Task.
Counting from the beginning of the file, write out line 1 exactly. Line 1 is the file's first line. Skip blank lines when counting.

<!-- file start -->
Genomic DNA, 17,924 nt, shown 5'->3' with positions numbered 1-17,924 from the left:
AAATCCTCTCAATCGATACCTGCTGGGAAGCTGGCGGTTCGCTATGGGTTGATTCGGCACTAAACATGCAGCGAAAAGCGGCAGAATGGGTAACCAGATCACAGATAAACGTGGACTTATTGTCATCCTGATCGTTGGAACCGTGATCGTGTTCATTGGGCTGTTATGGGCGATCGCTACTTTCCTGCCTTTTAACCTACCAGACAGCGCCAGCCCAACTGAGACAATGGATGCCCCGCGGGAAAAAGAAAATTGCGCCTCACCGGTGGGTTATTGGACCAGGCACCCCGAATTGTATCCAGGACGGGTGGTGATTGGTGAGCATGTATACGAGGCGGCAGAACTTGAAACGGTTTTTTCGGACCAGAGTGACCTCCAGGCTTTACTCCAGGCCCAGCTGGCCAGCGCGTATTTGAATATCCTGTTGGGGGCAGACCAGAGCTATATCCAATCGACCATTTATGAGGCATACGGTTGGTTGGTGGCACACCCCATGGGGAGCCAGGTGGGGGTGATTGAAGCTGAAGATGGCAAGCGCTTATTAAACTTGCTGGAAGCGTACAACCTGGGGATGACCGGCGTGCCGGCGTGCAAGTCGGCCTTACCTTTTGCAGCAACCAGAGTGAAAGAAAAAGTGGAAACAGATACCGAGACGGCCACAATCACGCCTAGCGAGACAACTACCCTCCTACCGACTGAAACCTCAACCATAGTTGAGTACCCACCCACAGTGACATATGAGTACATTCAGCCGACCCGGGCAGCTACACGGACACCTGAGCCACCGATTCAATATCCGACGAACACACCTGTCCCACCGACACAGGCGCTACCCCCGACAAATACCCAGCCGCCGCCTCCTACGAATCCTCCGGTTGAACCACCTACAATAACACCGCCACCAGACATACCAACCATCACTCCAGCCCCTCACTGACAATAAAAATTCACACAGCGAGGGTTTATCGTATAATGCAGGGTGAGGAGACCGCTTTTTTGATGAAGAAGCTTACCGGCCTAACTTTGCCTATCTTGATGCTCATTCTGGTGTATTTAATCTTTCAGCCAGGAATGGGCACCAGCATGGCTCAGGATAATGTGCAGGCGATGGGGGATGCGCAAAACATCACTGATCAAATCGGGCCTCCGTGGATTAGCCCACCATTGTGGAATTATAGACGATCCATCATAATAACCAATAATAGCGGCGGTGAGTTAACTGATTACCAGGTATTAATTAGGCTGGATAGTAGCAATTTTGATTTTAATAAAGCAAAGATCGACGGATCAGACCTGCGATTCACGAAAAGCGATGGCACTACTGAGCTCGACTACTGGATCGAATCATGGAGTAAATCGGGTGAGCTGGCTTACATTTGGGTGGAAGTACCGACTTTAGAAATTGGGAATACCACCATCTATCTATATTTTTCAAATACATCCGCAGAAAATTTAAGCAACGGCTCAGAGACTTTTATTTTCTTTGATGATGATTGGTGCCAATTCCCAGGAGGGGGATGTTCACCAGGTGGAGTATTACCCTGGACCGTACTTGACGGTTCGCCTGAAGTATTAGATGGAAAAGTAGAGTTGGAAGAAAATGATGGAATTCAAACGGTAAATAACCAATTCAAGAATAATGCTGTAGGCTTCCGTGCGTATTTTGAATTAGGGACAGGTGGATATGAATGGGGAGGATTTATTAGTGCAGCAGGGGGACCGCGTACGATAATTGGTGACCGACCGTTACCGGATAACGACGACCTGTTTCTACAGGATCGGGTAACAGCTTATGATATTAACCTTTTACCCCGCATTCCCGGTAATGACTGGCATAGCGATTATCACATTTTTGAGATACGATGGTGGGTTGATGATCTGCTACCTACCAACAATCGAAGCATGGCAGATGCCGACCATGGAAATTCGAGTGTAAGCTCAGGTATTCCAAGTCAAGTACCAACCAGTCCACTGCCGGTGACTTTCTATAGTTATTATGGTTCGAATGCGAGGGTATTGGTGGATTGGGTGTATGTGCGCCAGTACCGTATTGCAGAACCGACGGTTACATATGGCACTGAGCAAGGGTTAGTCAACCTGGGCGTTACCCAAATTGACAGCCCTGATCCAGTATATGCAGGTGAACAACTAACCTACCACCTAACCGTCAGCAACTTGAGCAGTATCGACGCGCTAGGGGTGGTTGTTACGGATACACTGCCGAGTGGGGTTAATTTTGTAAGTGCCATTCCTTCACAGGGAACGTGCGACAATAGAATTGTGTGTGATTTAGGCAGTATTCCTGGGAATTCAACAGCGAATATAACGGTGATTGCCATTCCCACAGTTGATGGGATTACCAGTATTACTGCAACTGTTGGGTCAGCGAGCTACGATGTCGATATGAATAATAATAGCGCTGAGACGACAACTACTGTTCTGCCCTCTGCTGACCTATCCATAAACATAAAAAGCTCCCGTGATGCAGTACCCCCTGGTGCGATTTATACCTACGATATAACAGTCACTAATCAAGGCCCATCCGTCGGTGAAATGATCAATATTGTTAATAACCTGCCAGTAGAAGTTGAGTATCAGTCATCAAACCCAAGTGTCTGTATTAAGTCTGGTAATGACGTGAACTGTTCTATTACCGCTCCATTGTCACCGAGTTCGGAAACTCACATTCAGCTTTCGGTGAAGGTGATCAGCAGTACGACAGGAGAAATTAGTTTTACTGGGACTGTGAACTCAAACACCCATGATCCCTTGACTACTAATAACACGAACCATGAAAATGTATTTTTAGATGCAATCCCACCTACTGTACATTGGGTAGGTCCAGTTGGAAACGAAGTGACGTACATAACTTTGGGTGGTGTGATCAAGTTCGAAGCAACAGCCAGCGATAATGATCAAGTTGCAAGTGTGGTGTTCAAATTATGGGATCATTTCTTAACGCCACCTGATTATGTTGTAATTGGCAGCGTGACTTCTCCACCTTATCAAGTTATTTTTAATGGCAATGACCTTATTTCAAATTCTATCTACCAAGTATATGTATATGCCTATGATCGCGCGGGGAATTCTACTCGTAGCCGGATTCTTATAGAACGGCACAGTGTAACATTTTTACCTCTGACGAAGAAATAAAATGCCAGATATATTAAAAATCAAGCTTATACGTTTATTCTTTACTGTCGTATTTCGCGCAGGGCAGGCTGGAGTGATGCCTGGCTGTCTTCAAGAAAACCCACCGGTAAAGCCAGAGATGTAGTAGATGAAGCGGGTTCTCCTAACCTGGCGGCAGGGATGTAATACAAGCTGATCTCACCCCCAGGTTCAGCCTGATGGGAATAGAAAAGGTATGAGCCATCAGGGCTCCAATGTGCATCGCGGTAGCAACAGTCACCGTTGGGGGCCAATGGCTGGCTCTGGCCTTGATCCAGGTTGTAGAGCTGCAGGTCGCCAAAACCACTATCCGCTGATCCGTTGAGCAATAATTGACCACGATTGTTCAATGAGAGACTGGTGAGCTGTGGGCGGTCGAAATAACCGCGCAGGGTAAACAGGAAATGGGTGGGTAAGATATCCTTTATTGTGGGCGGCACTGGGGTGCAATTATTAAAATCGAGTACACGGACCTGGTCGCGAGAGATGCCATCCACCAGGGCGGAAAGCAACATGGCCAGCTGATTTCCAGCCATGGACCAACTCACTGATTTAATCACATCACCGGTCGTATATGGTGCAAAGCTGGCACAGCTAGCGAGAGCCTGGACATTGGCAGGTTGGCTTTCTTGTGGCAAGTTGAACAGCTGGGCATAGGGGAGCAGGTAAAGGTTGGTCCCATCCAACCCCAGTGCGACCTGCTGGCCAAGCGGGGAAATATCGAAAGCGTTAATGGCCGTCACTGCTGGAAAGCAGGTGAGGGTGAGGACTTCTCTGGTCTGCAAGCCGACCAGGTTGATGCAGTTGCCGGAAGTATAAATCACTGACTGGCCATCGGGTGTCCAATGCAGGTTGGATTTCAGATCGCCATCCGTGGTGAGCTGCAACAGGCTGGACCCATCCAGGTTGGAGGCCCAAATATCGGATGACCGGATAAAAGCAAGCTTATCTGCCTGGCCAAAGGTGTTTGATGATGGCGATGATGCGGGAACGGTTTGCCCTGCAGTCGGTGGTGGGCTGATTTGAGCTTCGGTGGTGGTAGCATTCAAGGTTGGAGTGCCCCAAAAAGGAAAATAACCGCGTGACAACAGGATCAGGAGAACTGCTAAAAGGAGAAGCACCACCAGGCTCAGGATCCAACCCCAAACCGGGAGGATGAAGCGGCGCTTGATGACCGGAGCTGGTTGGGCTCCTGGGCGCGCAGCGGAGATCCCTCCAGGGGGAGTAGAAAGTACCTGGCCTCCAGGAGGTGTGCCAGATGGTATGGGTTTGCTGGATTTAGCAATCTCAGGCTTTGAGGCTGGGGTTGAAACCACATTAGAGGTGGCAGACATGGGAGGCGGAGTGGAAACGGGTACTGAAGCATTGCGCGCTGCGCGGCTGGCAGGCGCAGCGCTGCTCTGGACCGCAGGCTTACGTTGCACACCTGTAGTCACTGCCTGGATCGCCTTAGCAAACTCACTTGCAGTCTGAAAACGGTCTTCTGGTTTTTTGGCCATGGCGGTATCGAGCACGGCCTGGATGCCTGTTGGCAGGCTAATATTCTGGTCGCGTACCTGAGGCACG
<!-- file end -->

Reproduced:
Genomic DNA, 17,924 nt, shown 5'->3' with positions numbered 1-17,924 from the left: